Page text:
Gender awareness, symptom expressions and Irish mental health-care provision

Bergin, Michael and Wells, John S.G. and Owen, Sara (2014) Gender awareness, symptom expressions and Irish mental health-care provision. Journal of Gender Studies. ISSN 0958-9236

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Irish mental health policy and care provision is criticised for being gender-neutral despite gender being present in almost every aspect of illness; from risk to protection; symptom interpretation; diagnosing, ideology and knowledge of illnesses. The aim of this paper was to present the views of Irish service users and providers in relation to symptom expressions, gender awareness and care provision. A qualitative social realist design was used using Layder’s (1998) adaptive theory and social domains theory. Indepth interviews (n ¼ 54) with 26 service users and 28 service providers were conducted within one mental health service in Ireland. Dominant societal expectations for men and women are described in response to symptom expressions that reflect ‘categorical’ and ‘performative’ understandings of gender. A return of interest to symptoms-based research and practice from a gendered perspective is argued for. Keywords: symptoms; masculinities; femininities; mental health care; Ireland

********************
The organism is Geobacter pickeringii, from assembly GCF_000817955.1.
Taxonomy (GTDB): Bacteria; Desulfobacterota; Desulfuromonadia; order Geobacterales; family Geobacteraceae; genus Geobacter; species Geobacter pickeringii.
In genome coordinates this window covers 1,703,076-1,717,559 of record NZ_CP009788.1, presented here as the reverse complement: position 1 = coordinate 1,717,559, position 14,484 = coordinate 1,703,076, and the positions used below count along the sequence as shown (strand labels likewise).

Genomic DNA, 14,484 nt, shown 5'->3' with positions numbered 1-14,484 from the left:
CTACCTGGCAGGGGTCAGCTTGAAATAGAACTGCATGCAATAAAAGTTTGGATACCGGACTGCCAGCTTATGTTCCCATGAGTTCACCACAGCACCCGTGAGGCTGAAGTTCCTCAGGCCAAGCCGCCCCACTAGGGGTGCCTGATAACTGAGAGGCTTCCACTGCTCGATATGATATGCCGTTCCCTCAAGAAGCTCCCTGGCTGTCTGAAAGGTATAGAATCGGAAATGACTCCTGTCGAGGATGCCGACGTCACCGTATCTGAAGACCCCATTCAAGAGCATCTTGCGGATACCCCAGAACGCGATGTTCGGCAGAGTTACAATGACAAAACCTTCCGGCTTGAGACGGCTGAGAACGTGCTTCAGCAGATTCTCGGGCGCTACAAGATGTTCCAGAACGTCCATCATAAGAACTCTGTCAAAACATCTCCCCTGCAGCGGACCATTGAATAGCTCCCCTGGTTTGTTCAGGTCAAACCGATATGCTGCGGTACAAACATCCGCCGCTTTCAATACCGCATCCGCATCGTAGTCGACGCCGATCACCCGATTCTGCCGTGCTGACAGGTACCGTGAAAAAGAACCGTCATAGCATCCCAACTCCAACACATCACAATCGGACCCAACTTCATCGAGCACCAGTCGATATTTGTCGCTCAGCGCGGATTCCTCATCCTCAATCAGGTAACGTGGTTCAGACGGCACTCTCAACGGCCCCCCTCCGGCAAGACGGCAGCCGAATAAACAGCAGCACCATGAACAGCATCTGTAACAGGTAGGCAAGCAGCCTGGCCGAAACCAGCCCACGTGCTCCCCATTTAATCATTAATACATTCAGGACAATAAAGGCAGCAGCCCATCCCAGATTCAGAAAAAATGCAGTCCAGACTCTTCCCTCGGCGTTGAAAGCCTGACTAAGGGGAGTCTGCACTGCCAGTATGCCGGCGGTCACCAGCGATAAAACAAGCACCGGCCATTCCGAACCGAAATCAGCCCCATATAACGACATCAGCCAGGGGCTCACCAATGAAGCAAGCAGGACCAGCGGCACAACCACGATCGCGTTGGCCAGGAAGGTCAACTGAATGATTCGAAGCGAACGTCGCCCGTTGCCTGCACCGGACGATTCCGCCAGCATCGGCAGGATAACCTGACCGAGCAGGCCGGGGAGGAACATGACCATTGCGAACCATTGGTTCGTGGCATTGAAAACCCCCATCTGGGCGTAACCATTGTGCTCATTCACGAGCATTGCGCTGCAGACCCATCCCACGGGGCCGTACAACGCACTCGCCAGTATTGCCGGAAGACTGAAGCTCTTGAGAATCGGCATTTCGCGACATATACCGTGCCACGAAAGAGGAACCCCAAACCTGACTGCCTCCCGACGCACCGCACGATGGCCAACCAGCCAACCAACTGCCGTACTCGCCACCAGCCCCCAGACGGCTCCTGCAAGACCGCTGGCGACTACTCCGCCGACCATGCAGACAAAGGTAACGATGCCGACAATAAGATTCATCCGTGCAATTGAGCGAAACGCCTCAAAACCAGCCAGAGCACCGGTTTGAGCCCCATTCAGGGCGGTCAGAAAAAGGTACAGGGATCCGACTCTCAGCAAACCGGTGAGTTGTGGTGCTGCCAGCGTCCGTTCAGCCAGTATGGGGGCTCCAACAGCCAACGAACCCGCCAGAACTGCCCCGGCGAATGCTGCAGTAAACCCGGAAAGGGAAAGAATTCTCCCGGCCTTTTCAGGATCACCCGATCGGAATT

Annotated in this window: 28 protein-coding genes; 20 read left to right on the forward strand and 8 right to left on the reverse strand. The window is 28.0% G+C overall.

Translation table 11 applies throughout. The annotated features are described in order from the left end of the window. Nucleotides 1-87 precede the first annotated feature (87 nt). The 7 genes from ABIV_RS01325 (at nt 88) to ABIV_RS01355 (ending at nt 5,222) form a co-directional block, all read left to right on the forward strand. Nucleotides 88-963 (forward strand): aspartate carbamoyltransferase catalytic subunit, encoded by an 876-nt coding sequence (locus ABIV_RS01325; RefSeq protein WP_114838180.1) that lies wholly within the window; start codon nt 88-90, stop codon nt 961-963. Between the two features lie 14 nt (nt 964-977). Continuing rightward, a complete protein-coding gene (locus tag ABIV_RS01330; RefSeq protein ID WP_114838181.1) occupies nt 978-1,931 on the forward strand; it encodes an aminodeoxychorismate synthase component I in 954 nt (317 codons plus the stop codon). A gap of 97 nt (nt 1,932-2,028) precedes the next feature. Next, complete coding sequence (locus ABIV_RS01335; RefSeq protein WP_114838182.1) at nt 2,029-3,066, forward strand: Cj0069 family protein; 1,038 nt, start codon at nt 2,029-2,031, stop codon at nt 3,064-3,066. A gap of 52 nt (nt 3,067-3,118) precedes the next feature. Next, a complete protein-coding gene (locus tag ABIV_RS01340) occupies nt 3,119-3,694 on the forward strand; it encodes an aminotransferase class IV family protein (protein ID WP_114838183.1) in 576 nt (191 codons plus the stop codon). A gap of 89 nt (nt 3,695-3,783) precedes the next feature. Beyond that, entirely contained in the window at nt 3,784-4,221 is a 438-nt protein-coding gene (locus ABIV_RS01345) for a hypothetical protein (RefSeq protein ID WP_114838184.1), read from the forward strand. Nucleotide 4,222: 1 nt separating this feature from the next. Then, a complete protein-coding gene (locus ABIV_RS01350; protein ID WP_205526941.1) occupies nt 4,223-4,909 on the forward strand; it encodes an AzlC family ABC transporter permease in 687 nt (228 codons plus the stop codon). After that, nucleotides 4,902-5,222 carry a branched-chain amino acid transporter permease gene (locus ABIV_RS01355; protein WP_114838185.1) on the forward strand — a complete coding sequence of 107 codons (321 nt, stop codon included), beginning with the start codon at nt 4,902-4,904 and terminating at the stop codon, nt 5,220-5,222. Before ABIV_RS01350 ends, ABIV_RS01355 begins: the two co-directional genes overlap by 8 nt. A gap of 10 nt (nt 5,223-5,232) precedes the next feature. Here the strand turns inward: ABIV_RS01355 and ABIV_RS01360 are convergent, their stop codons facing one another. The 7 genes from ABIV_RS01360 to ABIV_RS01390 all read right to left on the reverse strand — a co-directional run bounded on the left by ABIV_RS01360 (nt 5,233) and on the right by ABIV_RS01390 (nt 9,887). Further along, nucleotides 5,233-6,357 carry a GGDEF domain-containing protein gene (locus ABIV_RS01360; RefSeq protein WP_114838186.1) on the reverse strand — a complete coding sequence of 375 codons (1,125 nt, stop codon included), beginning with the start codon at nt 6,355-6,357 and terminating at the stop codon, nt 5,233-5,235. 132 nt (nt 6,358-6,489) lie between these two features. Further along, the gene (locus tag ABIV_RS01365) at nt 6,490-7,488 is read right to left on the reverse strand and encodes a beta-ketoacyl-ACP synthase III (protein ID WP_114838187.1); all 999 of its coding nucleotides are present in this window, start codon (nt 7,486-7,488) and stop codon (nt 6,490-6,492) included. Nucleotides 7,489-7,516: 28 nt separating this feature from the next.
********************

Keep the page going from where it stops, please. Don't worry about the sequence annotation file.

Item Type: Article
Departments or Groups: *NONE OF THESE*
Divisions: School of Health Sciences
SWORD Depositor: Hellen Kang Griffith
Depositing User: John Wells
Date Deposited: 25 Nov 2014 12:08
Last Modified: 22 Aug 2016 10:27

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